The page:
For the third consecutive year, Apple tops the list of most innovative companies.
The Dangers of Cliff Walking
Referring to the impending fiscal cliff, Gene Sperling, director of the National Economic Council and assistant to the president for economic policy, told ABC's Jonathan Kalb. "There is no reason we should not be able to work this out."
The two opened their panel at the Washington Ideas Forum Thursday with a discussion on Governor Mitt Romney's recent comments about Obama buying his way to the presidency by bestowing "gifts" on the African-American community, the Hispanic community and young people.
"It's a disappointing comment," said Sperling, who also held the post under President Clinton. "It misses the fact that it's in the best tradition of our country to do things that empower people to have better education, better health care, give more middle class families the opportunity to raise their children with dignity, work with dignity, retire with dignity. Those are only special interest gifts to the extent that one believes that taking policies that lead to a stronger and growing, and more inclusive, middle class is a special-interest issue as opposed to something that's at the heart of our national interest."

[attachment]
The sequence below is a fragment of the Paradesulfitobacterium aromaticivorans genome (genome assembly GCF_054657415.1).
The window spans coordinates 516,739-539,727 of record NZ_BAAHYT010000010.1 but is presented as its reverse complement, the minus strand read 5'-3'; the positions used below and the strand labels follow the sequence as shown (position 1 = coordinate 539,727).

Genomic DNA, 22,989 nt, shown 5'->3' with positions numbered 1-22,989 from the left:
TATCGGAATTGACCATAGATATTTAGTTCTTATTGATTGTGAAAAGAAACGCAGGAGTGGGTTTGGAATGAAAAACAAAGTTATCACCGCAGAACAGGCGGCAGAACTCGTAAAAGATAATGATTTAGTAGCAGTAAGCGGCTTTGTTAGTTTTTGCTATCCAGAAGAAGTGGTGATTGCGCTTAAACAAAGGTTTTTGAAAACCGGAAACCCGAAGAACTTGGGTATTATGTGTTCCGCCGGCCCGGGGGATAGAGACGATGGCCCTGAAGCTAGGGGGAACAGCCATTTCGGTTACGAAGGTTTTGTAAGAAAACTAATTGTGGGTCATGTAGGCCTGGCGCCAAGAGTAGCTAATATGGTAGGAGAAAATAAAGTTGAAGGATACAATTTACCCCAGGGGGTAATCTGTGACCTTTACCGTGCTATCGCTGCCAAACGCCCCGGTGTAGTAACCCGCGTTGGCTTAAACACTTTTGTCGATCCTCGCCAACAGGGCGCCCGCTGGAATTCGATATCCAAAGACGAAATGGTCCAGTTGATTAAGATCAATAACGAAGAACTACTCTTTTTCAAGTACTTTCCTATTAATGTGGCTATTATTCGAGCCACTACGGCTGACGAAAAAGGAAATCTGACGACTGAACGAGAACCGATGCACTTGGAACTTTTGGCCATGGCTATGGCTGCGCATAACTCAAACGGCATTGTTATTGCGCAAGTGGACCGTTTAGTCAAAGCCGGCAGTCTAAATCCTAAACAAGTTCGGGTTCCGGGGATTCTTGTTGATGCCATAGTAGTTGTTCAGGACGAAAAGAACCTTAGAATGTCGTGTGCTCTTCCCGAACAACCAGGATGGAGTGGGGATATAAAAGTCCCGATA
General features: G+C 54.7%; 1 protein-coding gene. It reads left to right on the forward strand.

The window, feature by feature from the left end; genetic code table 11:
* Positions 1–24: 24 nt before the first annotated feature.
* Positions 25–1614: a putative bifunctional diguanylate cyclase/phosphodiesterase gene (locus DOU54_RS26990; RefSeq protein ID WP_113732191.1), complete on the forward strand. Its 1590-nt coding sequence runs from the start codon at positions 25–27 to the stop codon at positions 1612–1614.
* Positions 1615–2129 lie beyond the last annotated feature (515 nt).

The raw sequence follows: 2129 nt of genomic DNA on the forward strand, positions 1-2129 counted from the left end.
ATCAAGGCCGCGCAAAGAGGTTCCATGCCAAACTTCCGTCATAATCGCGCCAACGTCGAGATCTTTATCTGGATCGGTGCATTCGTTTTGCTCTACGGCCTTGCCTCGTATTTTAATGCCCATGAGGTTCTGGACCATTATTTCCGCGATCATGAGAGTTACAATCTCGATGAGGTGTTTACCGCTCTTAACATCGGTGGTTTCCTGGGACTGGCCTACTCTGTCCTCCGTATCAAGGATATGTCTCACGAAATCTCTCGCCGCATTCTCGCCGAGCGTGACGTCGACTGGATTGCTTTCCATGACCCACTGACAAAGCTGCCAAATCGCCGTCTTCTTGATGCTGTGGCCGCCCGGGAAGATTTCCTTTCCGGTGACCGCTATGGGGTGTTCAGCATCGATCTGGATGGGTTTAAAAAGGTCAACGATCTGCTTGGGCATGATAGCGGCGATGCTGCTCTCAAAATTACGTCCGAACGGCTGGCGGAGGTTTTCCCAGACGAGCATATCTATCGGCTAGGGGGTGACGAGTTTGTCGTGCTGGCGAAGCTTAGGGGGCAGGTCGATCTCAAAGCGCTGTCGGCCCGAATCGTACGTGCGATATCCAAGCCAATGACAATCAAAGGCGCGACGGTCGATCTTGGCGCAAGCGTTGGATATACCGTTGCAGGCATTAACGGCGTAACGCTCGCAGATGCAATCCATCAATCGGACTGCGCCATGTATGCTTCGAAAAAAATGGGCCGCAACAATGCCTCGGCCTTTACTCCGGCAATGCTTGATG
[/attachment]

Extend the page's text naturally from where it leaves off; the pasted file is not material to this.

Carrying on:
Also at the heart of the national interest, Sperling said, was avoiding going over the fiscal cliff. Sperling said that perception of going over the fiscal cliff has a great impact on how much larger companies cut back on their productivity or hiring, and how much confidence the American consumer has in the economy.
"You could measure it just in the degree of contraction," he said, "and I think there's no question that itself would have a negative impact on our economy. But compared to what we're projecting, it would obviously make things significantly worse.
Sperling said, "If people believe it's going to happen ... the harm to confidence that we were not able to come together as a country and work out our problems could have an impact that I think is greater than a technical impact than an economist might figure just by looking at how much taxes went up. "
Sperling reiterated the president's plan of maintaining tax cuts for middle class families, and commitment to both short-term relief and longer-term, sustainable fiscal policy. Despite the impending cliff, he seemed confident in a solution.
"It is not in our country's best interests to go over the cliff," he said. "There's no reason we should not be able to work this out. That's what would be right for the economy and right for the American people. "